A straight forward action romp of a book: Hell’s Faire

It has been a while since I read a John Ringo book, and this book is by no means a new release (being almost 10 years old), so I decided recently to finally jump back into the Legacy of the Aldenata series with Hell’s Faire.

The first two books of this series are a couple of my favorite all time books. I enjoyed the character development, the locations of the events were exotic and also close to home. The battle sequences were really stellar and the tactics and strategy tended to inspire.

After reading the Afterworde of Hell’s Faire, a few things made a lot more sense. When I read “When the Devil Dances”, I thought the back cover explanation made absolutely no sense. Now I know why! John had intended the two books to be one book, and the dust cover reads like what Hell’s Faire is about.

I’ve enjoyed following the adventures of Mike O’Neal, leader of the ACS battalion, but in this book, all those segments tended to be a little stale. I enjoyed the brief segments with General Horner more than probably the rest of the book.

Also, I quite enjoyed Glennis, a young armored battalion commander that escorted the SheVa gun during the book.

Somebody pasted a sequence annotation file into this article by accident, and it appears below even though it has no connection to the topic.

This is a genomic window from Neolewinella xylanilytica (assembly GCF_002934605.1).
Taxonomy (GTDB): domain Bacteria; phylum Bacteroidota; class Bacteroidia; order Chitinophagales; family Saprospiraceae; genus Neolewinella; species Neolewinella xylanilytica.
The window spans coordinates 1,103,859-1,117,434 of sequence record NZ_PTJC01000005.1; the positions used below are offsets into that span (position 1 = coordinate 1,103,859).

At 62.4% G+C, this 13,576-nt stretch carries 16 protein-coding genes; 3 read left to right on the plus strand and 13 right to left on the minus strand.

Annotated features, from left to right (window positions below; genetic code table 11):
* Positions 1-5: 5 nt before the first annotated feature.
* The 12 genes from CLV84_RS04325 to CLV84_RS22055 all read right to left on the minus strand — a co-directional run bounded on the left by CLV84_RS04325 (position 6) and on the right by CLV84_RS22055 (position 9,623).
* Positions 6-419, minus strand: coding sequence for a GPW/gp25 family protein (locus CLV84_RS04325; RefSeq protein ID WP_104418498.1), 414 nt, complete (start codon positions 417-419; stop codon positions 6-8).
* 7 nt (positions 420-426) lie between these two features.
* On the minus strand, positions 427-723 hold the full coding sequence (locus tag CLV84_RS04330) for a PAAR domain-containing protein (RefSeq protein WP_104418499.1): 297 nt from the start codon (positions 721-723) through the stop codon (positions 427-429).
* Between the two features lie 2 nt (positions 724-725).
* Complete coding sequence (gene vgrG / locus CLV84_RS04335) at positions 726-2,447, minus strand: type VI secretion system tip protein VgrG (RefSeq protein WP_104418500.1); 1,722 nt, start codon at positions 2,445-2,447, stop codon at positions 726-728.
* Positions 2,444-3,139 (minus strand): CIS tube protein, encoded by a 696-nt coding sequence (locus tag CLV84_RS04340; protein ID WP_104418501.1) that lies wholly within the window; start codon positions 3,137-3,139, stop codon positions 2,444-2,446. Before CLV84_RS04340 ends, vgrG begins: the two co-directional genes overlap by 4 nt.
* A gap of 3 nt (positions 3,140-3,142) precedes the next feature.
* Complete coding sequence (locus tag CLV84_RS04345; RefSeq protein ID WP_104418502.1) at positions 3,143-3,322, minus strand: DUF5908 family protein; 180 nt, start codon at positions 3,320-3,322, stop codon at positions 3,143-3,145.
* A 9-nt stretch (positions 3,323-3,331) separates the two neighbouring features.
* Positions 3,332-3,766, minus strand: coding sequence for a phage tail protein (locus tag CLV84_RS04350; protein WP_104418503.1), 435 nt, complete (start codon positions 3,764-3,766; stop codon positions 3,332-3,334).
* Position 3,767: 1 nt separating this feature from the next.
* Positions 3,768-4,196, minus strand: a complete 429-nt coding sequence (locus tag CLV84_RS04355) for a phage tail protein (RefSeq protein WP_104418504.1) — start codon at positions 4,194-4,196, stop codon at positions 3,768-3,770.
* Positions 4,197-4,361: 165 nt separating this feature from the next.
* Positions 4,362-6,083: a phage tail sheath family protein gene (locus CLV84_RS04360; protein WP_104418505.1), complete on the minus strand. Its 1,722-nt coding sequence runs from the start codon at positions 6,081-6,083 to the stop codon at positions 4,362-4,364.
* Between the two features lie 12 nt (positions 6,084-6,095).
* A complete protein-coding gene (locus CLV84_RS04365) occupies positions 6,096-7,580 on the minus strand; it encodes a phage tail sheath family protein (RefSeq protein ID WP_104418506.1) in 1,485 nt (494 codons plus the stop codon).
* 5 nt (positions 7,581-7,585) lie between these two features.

Overall, I just found the tactics and the story progression to be less interesting. I felt like this book was stretched out unnecessarily so that it could be a fourth novel instead of a concluding 100 pages or so to the last book.

The plots that start to get more developed with the Cyberpunks and the Bane Sidhe are also great developments to look forward to future books. I didn’t regret reading this book and I zipped right along through it, but it just is no match to the awesomeness of Hymn Before Battle.

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About dhunterphillips

Visit my Facebook Fan Page to connect: http://www.facebook.com/DavidHunterPhillips While not working as a GeoInt Analyst in the Washington DC metro area, D. Hunter Phillips enjoys a life-long love of sci-fi, fantasy, role-playing games, and a great many other nerdy things that he explores through writing and games. D. Hunter regularly writes board game reviews at BoardGaming.com. Through his writing, D. Hunter hopes to inspire and speculate on the future and the past. He seeks deeper meanings within pulp genres of fantasy and sci-fi. D. Hunter enjoys the tales of John Ringo and Charles Stross. D. Hunter's readings lead him in a never ending cycle of sci-fi, history, physics, and psychology. D. Hunter enjoys going to DC area Goth clubs and seeing some of his favorite bands, such as VNV Nation. He also loves his home life with his partner in crime and several pets.
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